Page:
Ian Peters began by addressing the relatively small profits of British Gas, which are 5p in the pound, telling people that the reason for high energy prices was an increase in costs that were out of the control of British Gas, such as the wholesale costs of fuel. He went on to stress that much of the profit British Gas do make is re-invested in helping consumers, for example, in insulating more properties than anyone else in the country, so even when gas prices do rise, it isn’t necessary that bills do too. Overall, he said British Gas has re-invested £12bn in the past five years alone. He also said that the move, called for by Which?, to move to single unit tariffs would have unfair distributional impacts, saying that many of those who use the most energy are the poorest and most vulnerable living in poorly insulated homes, and that under a single tariff, these users would pay more to subsidise those who use less energy, who are in many cases better off than those who use less. He closed by saying that he realises energy companies have to work hard to win back public trust, but that British Gas are doing that by regularly making consumers aware of cheaper tariffs, and that the small amount of profit that British Gas does make is invested in keeping Britain well lit and warm into the future.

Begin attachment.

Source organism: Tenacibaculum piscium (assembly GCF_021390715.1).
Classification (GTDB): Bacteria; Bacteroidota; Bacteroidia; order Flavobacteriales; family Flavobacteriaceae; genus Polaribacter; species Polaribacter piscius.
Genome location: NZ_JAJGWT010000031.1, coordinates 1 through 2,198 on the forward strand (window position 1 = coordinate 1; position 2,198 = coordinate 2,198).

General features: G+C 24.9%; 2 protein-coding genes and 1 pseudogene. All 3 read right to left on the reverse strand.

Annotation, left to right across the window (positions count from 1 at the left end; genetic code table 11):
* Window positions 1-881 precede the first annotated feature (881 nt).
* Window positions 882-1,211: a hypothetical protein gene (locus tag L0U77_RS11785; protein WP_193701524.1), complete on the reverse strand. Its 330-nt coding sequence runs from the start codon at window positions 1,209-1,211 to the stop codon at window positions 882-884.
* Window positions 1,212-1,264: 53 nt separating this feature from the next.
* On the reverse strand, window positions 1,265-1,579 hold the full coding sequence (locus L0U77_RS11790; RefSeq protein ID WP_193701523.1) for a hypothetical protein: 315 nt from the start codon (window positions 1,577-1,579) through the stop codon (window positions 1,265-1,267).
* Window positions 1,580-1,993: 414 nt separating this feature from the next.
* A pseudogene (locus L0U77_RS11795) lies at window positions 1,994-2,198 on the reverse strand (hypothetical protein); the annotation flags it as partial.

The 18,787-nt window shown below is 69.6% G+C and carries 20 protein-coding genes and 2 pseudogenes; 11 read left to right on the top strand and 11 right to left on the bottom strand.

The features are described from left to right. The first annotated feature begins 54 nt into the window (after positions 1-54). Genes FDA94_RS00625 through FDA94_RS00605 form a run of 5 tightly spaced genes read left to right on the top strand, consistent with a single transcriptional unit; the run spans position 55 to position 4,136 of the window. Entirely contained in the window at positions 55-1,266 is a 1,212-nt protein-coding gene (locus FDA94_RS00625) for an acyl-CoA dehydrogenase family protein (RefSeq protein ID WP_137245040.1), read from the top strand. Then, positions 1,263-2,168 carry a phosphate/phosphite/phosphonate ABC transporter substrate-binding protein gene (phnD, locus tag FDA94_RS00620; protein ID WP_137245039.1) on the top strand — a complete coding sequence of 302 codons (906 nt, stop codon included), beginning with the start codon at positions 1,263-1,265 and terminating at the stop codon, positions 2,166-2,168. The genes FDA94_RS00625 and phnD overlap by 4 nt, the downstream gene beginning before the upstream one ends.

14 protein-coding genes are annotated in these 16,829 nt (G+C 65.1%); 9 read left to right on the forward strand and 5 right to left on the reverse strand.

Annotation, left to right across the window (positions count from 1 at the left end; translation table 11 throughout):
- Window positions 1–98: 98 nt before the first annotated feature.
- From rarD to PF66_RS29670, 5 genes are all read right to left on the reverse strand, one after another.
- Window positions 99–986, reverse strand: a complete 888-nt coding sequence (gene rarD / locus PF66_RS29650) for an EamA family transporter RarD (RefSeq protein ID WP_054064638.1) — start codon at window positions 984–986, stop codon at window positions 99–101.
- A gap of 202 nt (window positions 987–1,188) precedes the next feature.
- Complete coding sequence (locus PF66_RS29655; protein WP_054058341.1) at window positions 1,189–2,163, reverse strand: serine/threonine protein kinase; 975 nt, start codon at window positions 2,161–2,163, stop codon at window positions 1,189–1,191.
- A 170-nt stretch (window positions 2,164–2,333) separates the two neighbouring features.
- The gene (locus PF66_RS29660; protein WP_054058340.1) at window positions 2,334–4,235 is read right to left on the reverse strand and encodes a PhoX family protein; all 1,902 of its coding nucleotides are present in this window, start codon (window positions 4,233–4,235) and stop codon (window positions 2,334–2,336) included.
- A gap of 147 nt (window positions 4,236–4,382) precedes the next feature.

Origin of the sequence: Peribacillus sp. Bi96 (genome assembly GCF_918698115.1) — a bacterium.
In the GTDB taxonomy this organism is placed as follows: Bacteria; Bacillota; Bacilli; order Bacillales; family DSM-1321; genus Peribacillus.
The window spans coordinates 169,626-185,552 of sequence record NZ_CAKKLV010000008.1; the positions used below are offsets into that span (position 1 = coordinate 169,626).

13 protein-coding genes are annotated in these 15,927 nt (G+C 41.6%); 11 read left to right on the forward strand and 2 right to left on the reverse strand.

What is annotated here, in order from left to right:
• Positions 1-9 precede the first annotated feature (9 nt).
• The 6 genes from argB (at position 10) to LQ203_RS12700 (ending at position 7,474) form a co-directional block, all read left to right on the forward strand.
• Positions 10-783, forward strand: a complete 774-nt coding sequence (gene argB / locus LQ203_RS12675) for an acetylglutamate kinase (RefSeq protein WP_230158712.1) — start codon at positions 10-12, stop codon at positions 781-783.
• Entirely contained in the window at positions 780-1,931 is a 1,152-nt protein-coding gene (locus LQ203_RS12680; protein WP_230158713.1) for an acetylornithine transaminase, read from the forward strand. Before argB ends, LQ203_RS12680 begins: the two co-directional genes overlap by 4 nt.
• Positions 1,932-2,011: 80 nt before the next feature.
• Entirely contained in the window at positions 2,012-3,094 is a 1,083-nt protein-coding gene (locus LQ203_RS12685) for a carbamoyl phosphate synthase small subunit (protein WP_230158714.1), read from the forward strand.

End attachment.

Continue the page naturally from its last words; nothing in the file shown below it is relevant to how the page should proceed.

Richard Lloyd of Which? stressed throughout his speech the importance of transparency, starting by saying that consumers don’t trust energy companies to deliver a fair deal or decarbonisation because of their lack of transparency. He criticised the length of time that price obfuscation has been going on in the industry, saying that recent reforms aren’t going to address the problem sufficiently. He said that the real gain for consumers would come through a change to a single unit tariff, but that it’s convenient for energy companies not to offer this. Returning to transparency, he criticised the dealing of energy companies on the wholesale market, where deals take place behind closed doors, saying that the market should be opened up and cordoned off from the retail market. In particular, he criticised Ian Peters statement that British Gas only has a profit margin of 5% when its parent company Centrica actually has a margin of over 20%. Finally, he called for the National Audit Office to examine the dealings of energy companies and what the government is doing to help consumers.